“What we didn’t understand was we had this deepening and intensifying drought underground,” said Karla Nemeth, director of the California Department of Water Resources. “It really is the speed at which the compounding effects of climate change in soil moisture and ambient temperatures have made this drought a very different kind of drought. It’s no longer a slow-moving train wreck.”

Given how low California’s reservoirs already are, Ms. Nemeth said Mr. Newsom’s request for people to use less water is about planning for next year. The Democratic governor is asking for voluntary conservation efforts, such as taking shorter showers, running dishwashers only when they are full, and reducing the frequency of watering lawns.

Barbara Barrigan-Parrilla, executive director of Restore the Delta, called Mr. Newsom’s response “too little, too late.” She said her group and others warned the state at the end of 2020 to prepare for the drought. She said Mr. Newsom has been given “bad advice” by state officials.

“They let too much of the water out of the system for industrial agriculture users,” she said. “Our water resources and public trust resources like salmon fisheries have been squandered for almonds and other unsustainable crops.”

Farmers, meanwhile, have complained about their water allocations being severely cut this year. Ms. Nemeth said the state released water from Lake Oroville largely to satisfy water quality requirements in the Sacramento-San Joaquin Delta, formed by those two river systems that feed into the San Francisco Bay.

“We released more than we had planned because much of that water never made it to the delta – it was diverted by other water users instead,” she said.

Some local governments already have imposed mandatory water restrictions. And in Oregon, Gov. Kate Brown directed state agencies this week to stop watering lawns, washing windows at their offices, and running fountains that don’t recirculate water.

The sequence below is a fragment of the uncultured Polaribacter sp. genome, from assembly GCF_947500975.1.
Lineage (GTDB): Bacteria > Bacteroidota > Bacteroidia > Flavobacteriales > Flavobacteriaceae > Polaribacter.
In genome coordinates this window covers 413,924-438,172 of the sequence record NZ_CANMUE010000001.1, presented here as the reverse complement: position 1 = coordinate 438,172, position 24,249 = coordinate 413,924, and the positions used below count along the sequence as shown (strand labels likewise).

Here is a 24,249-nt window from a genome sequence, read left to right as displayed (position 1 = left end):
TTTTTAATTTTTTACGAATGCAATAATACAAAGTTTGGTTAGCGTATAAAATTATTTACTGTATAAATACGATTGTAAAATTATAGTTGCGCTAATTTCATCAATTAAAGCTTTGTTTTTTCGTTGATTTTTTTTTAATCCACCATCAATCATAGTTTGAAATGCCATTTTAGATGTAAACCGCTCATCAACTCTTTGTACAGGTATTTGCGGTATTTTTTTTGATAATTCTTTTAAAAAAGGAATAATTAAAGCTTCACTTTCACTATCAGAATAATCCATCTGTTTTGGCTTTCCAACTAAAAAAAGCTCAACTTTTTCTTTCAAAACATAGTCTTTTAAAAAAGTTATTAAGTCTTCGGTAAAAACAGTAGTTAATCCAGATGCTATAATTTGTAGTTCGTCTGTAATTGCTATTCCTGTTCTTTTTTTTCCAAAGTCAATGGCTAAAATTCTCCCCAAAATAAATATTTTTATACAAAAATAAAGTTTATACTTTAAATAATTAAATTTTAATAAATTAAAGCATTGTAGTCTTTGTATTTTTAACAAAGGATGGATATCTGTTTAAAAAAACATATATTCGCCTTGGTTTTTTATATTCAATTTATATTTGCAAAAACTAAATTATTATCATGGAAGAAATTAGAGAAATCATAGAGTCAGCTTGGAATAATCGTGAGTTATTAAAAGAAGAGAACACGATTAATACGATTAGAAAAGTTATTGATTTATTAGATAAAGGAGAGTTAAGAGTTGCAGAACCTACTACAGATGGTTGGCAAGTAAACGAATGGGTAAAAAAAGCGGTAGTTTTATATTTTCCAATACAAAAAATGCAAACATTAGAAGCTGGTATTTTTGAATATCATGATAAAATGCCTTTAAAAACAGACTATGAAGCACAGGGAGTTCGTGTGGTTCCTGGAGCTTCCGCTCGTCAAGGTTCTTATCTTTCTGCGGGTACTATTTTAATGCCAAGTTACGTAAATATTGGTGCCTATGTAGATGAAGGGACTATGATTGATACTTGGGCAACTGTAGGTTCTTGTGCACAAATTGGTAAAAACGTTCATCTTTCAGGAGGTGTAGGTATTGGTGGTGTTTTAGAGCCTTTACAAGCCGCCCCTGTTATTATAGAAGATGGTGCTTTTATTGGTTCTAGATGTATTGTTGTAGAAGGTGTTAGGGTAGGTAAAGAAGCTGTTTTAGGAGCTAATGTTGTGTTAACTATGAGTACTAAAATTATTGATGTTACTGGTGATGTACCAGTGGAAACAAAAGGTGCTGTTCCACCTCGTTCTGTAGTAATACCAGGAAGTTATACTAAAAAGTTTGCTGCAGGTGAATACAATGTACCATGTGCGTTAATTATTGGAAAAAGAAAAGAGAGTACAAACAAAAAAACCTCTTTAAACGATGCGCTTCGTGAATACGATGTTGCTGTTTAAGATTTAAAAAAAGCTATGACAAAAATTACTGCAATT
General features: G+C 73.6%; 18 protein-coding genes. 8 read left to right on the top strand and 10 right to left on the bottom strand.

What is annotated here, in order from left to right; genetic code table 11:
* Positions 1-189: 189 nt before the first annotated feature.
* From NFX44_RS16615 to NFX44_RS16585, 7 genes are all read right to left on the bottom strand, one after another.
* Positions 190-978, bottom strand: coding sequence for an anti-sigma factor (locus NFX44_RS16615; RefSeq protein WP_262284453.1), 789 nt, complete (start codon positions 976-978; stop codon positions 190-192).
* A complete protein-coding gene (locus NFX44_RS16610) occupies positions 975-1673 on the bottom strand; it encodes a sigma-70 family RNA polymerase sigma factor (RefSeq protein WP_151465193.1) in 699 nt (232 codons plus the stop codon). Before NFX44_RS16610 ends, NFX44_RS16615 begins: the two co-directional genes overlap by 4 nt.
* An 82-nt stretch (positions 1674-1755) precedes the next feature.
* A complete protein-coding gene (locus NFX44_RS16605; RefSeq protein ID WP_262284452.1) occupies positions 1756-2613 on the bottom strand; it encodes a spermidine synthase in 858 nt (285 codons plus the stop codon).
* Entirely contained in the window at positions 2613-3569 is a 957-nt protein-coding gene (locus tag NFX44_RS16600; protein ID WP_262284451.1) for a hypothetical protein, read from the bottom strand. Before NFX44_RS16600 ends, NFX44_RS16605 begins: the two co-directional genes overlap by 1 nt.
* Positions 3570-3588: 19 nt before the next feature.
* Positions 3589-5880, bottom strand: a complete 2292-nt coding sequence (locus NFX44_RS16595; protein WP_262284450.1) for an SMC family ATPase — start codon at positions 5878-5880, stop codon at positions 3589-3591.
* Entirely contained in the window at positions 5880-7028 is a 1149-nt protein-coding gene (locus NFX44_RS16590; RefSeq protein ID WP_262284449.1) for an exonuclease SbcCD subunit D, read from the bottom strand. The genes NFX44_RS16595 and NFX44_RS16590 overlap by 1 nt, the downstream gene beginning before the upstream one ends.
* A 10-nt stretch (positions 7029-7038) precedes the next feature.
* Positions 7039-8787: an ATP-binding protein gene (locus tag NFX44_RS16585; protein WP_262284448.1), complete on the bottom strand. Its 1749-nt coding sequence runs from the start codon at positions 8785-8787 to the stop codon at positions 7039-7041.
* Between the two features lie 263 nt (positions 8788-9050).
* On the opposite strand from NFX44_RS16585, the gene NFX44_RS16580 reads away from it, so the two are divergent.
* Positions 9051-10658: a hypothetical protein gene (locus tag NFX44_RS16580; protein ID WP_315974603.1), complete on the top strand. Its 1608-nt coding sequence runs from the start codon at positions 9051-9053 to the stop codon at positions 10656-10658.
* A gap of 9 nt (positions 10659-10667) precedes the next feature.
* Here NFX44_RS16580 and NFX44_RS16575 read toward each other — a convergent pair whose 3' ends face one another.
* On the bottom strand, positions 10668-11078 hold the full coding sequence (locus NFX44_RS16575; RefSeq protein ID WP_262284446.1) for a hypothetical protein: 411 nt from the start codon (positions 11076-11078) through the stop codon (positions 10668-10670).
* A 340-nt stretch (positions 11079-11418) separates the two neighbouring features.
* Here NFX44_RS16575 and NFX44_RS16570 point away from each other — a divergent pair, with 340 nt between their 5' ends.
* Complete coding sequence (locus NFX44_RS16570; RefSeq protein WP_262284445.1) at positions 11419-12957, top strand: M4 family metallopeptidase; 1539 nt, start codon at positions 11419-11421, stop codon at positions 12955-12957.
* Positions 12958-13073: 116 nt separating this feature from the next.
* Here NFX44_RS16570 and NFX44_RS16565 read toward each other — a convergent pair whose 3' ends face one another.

In Nevada, a new law bans nearly a third of grass in the Las Vegas area, targeting ornamental turf at places like office parks and street medians. The ban does not apply to single-family homes, parks, and golf courses.

In California, Mr. Newsom also added nine more counties to an emergency drought proclamation, which now covers 50 of the state’s 58 counties and 42% of the state’s population.

Large cities, including Los Angeles, San Diego, and San Francisco, are not included in the proclamation. But Mr. Newsom is still asking people who live in heavily populated areas to reduce their water consumption because they rely on rivers and reservoirs in drought-stricken areas for much of their supply.

Counties included in the proclamation are eligible for various state actions, including suspension of some environmental regulations.

The newly added counties are Inyo, Marin, Mono, Monterey, San Luis Obispo, San Mateo, Santa Barbara, Santa Clara, and Santa Cruz.

This story was reported by The Associated Press.